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Four Things You Didn't Know About Joe Satriani

With more than 30 years of making groundbreaking albums — including the latest, Shockwave Supernova — teaching a legion of future rock superstars (Steve Vai, Metallica's Kurt Hammett), and supporting the upper echelon rock elite (Mick Jagger, Deep Purple), Joe Satriani should be a household name. Still, the strictly instrumental musician estimates that on most nights "85 percent of the audience is seeing me for the first time."

Satch, of course, knows he must play his better-known songs, but as a conscientious musician with respect for his fan base, Satriani regularly includes a few lost gems.

"I don't ever try and thumb my nose at the audience," he says by phone from Colorado. "But, I'm not going to play music I don't want to play, or music that's not going to go over in [certain venues]. The hardest part is the set list. That's about 20 songs, which means about 85 to 90 percent of the catalog doesn't get played."

With soaring instrumentals, hard-hitting fusion-esque jams, jazzy interludes, and science fiction-like sound effects, Satriani and his power trio wow audiences no matter what tracks are played. Growing up on a mixture of jazz, rock, soul, classical, and science fiction, Satriani's tastes run the gamut of styles. But did you know he once was the guitarist for a disco band? Surprising, but true. Here are a handful of perhaps unknown (at least lesser-known) tidbits about Joe Satriani.

A child of the 1960s, Satriani was enamored of science fiction TV shows such as The Twilight Zone and One Step Beyond. The strange musical accompaniment and sound effects, coupled with the creative guitar expression of guys like Jimi Hendrix and Black Sabbath's Tony Iommi, shaped Satriani's musical direction.

"That was my foundation, all those funny TV shows about UFOs, and my heroes like Hendrix. It seemed very natural to me to bring the sound of the world into music and represent it on guitar . . . It was all about breaking the rules."

Satriani played in hard rock cover bands in high school and later was influenced by jazz fusion. Unknown: He also worked in a touring disco band.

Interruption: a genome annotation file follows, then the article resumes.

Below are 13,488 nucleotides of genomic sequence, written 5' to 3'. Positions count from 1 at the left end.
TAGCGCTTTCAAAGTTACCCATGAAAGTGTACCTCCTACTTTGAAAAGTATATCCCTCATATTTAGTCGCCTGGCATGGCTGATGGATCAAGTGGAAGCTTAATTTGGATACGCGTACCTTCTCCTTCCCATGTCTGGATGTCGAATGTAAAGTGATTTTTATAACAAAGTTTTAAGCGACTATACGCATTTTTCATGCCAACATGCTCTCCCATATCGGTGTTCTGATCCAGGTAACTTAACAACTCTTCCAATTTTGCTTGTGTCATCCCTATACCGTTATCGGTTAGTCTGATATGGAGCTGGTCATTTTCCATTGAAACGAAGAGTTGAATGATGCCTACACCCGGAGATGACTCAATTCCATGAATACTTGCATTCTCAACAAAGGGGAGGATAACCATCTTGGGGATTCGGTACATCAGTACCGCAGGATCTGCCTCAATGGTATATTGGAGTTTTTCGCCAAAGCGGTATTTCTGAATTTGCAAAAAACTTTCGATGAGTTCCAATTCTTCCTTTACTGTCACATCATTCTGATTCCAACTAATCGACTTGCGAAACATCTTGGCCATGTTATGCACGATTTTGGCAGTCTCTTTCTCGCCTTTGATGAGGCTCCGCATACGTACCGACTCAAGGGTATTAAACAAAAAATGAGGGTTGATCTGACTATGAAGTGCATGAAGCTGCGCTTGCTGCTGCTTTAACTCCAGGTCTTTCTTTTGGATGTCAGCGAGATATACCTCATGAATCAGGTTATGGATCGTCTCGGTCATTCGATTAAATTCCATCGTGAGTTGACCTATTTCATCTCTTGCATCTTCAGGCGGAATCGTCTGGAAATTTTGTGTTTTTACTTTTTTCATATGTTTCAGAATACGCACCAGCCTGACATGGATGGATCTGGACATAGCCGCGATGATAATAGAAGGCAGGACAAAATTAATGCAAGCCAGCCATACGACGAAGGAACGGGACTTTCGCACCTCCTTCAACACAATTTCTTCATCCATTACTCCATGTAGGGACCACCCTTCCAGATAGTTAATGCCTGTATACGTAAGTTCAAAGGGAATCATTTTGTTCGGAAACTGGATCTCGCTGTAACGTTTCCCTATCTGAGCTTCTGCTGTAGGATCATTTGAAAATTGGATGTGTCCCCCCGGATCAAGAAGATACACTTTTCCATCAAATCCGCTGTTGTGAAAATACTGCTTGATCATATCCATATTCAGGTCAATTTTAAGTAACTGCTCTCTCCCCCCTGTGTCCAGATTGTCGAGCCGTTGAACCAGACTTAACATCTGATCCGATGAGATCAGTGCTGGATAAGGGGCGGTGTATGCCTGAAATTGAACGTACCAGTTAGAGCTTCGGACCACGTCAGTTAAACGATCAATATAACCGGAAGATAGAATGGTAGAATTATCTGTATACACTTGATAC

"We called it progressive dance music," he says with a laugh. "After about six months, while on the road in Ohio, I realized this was the worst kind of hell for a musician — to be on stage and have nobody pay attention to you. Prior to that road trip, I was taking bebop lessons. I went back to that."

His 1986 debut EP, Not of This Earth, was made "for personal development" and to "see what it would be like to create something unusual and then try to sell it." Even after the instrumental concept proved successful, Satriani remained surprised.

"Instrumental music doesn't really work. I don't think you'll ever see me being asked to play at the Super Bowl. People don't think of it as a popular movement," he says. "I don't think I ever thought instrumental music was going to be my career. I became an instrumental guitarist by accident."

Even after the follow-up success of Surfing with the Alien (which Satriani was positive would be "the last record they'd ever let us make"), the idea of taking an instrumental show on the road was initially daunting.

"I had never performed instrumental music in front of an audience before. I told [Relativity Records founder Barry Kobrin] I'd never done this before, and he was totally shocked. I'm a guy in a rock band. I play rock music with a lead singer," Satch says with a laugh. "He said, 'You better learn fast because you have a hit record on your hands and people are going to want to see it.' "

Learn he did.

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Glenn BurnSilver
Contact: Glenn BurnSilver